So by now you've probably determined that I'm really into audio. As in, really serious about audio. Audio is a touchy subject because well, it's highly subjective. Everyone's ears are different, everyone's preferences are different, and the fact of the matter is, no two headphones or speakers are exactly the same. That's why this time around, instead of relying on what my brain tells me, I'm going to rely on scientific instruments to determine what should and shouldn't be on my list.
Ossic VR's Ossic X 3D headphones for VR
A decade and a half ago, I was floored when I first listened to Aureal 3D. The company was revolutionary in terms of what it brought to the consumer market. Sound cards that used Aureal's chips were able to produce realistic and believable 3D positional sound from just two speakers sitting in front of you. The method? Head-related transfer functions, or HRTFs for short.
HRTFs measure the way sound responds to your ear, its shapes and features, as well as your head dimensions. Applying these calculations to the output of speakers trick your brain because the sound it hears are mimicking what would otherwise by accurate responses to how sound behaves when they reach your ears, allowing your brain to identify location. As you may know, Aureal 3D is dead.
But Ossic VR is bringing back HRTFs in the form of headphones that automatically calibrate to your head and ears. With custom calibration, you're not limited to a one-size-fits-all HRTF model. I was lucky enough to be able to try Ossic VR's prototype in its lab just recently and was blown away by how realistic things sound. I could pinpoint any sound in true 3D space, and I reacted naturally to where I heard things. I want an Ossic X headphone, and I want one today.
What would the Ossic X do for me that I couldn't do now?
Stereo headphones don't have "imaging," period. Real imaging is only achieved by speakers that are placed appropriately and are in front or surround you. Headphones have drivers that sit directly facing your ears, so you get sound that exists in your cranium. That's not real imaging, no matter what the stereo headphone guys say.
I was so impressed with the demo I heard on the Ossic X that I started wondering if the sounds that were realistically modeled with true HRTFs were what they would actually sound like if I was standing in the environment where they were recorded. A pair of headphones may sound "good" but is it what you hear? No one listens to a guitarist play his instrument with their heads placed next to the strings, which is where the recording microphone would be. But that doesn't take into account the actual listening environment. I want to hear things as though I were present. The bottom line is, I never felt more present than I did wearing the Ossic X. It took the VR experience I know to a whole new level of immersion—true immersion.
The HP 3325A tone generator
What in the world is the HP 3325A? It's a tone generator. It creates sine waves, square waves, saw waves, etc. You choose the frequency, it creates a tone.
The HP 3325A is also old. It's practically a relic. But it works and it works really well. It generates a pure tone with little to no distortion and it was build to last. The thing is made like a tank, and you literally can't find anything like it today. In fact, the buttons are mechanical and clunk hard when you push on them, delivering a sense of quality and physical satisfaction. Think of it like typing on a membrane keyboard and then switching to a Cherry MX mechanical keyboard.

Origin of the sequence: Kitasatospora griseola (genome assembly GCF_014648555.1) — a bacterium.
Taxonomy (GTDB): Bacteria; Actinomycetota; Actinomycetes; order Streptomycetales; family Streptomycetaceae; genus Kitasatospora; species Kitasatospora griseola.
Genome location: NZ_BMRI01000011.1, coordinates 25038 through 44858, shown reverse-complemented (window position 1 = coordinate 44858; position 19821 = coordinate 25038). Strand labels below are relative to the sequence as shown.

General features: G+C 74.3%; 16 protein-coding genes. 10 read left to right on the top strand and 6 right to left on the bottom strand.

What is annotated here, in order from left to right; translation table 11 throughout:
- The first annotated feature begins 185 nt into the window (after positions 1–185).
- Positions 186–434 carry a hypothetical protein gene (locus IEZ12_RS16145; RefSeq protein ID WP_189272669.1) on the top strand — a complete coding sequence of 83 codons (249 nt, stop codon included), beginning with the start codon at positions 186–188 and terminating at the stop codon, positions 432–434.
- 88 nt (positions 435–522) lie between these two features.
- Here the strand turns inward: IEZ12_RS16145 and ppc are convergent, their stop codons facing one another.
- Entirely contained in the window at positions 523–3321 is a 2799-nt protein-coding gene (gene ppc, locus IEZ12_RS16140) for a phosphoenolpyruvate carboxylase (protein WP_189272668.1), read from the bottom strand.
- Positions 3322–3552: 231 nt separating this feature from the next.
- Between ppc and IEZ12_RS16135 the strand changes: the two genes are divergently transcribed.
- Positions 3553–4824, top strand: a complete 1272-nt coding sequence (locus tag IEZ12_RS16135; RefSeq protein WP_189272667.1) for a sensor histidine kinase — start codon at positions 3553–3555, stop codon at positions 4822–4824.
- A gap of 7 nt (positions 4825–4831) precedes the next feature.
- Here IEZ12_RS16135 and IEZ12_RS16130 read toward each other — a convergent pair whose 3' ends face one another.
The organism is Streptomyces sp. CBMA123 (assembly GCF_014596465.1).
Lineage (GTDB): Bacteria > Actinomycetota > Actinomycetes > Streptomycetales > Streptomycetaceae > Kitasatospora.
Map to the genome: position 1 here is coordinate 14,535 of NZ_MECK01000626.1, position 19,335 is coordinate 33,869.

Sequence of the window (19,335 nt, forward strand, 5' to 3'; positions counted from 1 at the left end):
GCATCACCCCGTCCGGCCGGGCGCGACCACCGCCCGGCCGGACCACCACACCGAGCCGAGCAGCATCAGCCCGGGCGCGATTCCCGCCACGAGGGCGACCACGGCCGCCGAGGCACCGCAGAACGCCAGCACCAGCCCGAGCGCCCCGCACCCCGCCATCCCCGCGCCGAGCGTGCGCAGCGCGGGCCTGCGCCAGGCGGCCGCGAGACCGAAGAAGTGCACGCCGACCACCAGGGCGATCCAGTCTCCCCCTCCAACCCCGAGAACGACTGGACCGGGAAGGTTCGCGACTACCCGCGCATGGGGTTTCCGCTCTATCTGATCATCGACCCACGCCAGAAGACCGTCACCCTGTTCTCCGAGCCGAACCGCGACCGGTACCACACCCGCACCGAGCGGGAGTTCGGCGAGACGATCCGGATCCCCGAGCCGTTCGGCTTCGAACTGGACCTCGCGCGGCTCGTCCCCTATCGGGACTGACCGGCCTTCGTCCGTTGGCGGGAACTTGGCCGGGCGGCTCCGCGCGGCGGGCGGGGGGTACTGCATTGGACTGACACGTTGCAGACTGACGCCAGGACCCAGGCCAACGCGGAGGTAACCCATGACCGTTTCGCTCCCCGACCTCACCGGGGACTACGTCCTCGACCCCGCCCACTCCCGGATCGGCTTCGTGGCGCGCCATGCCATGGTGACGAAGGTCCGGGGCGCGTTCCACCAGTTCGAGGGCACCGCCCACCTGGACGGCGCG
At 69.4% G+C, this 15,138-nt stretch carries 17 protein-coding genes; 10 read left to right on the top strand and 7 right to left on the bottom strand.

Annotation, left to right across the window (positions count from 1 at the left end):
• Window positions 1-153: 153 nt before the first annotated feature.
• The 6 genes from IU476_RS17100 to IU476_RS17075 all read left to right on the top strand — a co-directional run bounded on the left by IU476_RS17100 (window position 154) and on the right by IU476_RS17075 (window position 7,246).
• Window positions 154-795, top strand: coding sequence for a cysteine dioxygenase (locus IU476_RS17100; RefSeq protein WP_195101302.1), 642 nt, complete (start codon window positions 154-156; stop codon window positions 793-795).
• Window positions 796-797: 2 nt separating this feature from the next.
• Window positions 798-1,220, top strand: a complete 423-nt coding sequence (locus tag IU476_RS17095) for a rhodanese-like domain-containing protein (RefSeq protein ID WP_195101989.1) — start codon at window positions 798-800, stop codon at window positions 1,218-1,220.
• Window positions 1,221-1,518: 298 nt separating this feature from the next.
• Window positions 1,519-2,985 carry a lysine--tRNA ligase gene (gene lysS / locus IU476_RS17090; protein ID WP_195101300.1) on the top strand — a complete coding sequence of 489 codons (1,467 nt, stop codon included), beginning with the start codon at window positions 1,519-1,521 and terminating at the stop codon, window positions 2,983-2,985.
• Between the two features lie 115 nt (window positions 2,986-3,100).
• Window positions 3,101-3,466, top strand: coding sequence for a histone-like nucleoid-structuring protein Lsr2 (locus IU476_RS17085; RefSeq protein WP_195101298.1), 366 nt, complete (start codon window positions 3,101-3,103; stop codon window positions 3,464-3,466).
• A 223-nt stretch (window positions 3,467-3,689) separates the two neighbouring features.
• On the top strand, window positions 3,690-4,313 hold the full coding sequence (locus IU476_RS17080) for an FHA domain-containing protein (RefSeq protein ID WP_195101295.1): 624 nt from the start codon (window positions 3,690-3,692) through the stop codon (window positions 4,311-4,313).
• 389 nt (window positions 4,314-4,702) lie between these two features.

So, what can the HP 3325A do for me that I can't do now?
Since it's so old, I actually don't have to lust for one, technically. You can find them on eBay for a bit more than they cost to ship. I'm starting to do a lot of serious audio testing, and the HP 3325A would be very cool to have.
I could generate tones using software, such as the very popular NCH Tone Generator, and there are online generators available as well. But generating a good pure tone isn't easy. Plugging the output into an oscilloscope will show you what's really happening. The HP 3325A is built well, and doesn't require a PC. It's reliable, and you can count on it to perform well because that's all it was designed to do.
The Rohde & Schwarz UPV audio analyzer
This one's a bit of a stretch, but it's a true dream machine. The R&S UPV audio analyzer has everything a professional audio engineer needs. Scope, spectrum analyzer, phase and impulse response, single-ended and differential balanced inputs, etc.—the UPV's got it all and more.
The UPV is the replacement for the UPL, which is expensive. A used UPL can be had for $10,000 and a brand-new UPV goes for over $40,000—yeah, that isn't a typo. But the UPV is state-of-the-art. It's incredibly accurate, clean, and versatile. In fact, the UPV is so stable in its measurements that you don't have to recalibrate it for over two full years.
My ideal setup for testing headphones look like this:
What you see above is the full Rohde & Schwarz analyzer and testing system paired with a Bruel & Kjaer Type 412BC HATS (head and torso simulator). With the software package from Listen Inc. called Soundcheck—used by manufacturers and engineers—the cost of this setup comes to a mind-numbing $100,000.
So, what could I do with the Rohde & Schwarz UPV that I can't do now?
It would allow me to test things with incredible accuracy. I could do it all from the interface, without worrying about the PC adding any delays. Of course, you can overcome this with ASIO-enabled testing software such as Soundcheck. But seriously, just look at that thing. It's drool-worthy.
In reality, I've been upgrading my testing platform all along to do headphone and speaker tests. How does it look right now? Wait until you see my next installment. If you're interested in how it's coming along, check out my guide on upgrading your PC audio experience.